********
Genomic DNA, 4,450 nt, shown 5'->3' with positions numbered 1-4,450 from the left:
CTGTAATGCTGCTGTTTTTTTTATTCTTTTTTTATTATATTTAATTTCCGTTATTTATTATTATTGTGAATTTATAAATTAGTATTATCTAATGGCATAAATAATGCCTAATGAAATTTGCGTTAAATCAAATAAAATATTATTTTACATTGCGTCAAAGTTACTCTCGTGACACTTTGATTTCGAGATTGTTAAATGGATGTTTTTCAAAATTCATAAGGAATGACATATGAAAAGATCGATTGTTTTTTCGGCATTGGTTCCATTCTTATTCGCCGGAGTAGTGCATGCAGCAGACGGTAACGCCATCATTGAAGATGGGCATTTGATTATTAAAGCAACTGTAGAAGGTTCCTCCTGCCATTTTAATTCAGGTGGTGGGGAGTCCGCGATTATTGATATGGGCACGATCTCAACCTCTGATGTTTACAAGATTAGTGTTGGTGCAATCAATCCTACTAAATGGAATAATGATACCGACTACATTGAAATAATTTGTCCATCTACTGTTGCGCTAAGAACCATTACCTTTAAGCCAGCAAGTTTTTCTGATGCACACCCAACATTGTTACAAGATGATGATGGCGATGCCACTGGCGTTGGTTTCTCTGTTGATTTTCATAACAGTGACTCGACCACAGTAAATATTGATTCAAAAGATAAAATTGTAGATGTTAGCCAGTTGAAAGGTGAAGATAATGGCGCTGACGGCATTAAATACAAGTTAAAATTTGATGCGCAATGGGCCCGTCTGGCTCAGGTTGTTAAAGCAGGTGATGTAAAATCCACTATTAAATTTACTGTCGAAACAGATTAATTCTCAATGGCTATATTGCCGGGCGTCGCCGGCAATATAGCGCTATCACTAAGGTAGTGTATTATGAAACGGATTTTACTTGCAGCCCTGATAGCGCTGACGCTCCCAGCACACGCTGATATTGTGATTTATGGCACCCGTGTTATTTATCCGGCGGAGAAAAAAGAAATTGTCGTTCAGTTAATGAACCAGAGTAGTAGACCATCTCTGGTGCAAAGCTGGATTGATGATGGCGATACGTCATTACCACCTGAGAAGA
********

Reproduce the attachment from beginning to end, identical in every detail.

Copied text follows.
Genomic DNA, 4,450 nt, shown 5'->3' with positions numbered 1-4,450 from the left:
CTGTAATGCTGCTGTTTTTTTTATTCTTTTTTTATTATATTTAATTTCCGTTATTTATTATTATTGTGAATTTATAAATTAGTATTATCTAATGGCATAAATAATGCCTAATGAAATTTGCGTTAAATCAAATAAAATATTATTTTACATTGCGTCAAAGTTACTCTCGTGACACTTTGATTTCGAGATTGTTAAATGGATGTTTTTCAAAATTCATAAGGAATGACATATGAAAAGATCGATTGTTTTTTCGGCATTGGTTCCATTCTTATTCGCCGGAGTAGTGCATGCAGCAGACGGTAACGCCATCATTGAAGATGGGCATTTGATTATTAAAGCAACTGTAGAAGGTTCCTCCTGCCATTTTAATTCAGGTGGTGGGGAGTCCGCGATTATTGATATGGGCACGATCTCAACCTCTGATGTTTACAAGATTAGTGTTGGTGCAATCAATCCTACTAAATGGAATAATGATACCGACTACATTGAAATAATTTGTCCATCTACTGTTGCGCTAAGAACCATTACCTTTAAGCCAGCAAGTTTTTCTGATGCACACCCAACATTGTTACAAGATGATGATGGCGATGCCACTGGCGTTGGTTTCTCTGTTGATTTTCATAACAGTGACTCGACCACAGTAAATATTGATTCAAAAGATAAAATTGTAGATGTTAGCCAGTTGAAAGGTGAAGATAATGGCGCTGACGGCATTAAATACAAGTTAAAATTTGATGCGCAATGGGCCCGTCTGGCTCAGGTTGTTAAAGCAGGTGATGTAAAATCCACTATTAAATTTACTGTCGAAACAGATTAATTCTCAATGGCTATATTGCCGGGCGTCGCCGGCAATATAGCGCTATCACTAAGGTAGTGTATTATGAAACGGATTTTACTTGCAGCCCTGATAGCGCTGACGCTCCCAGCACACGCTGATATTGTGATTTATGGCACCCGTGTTATTTATCCGGCGGAGAAAAAAGAAATTGTCGTTCAGTTAATGAACCAGAGTAGTAGACCATCTCTGGTGCAAAGCTGGATTGATGATGGCGATACGTCATTACCACCTGAGAAGA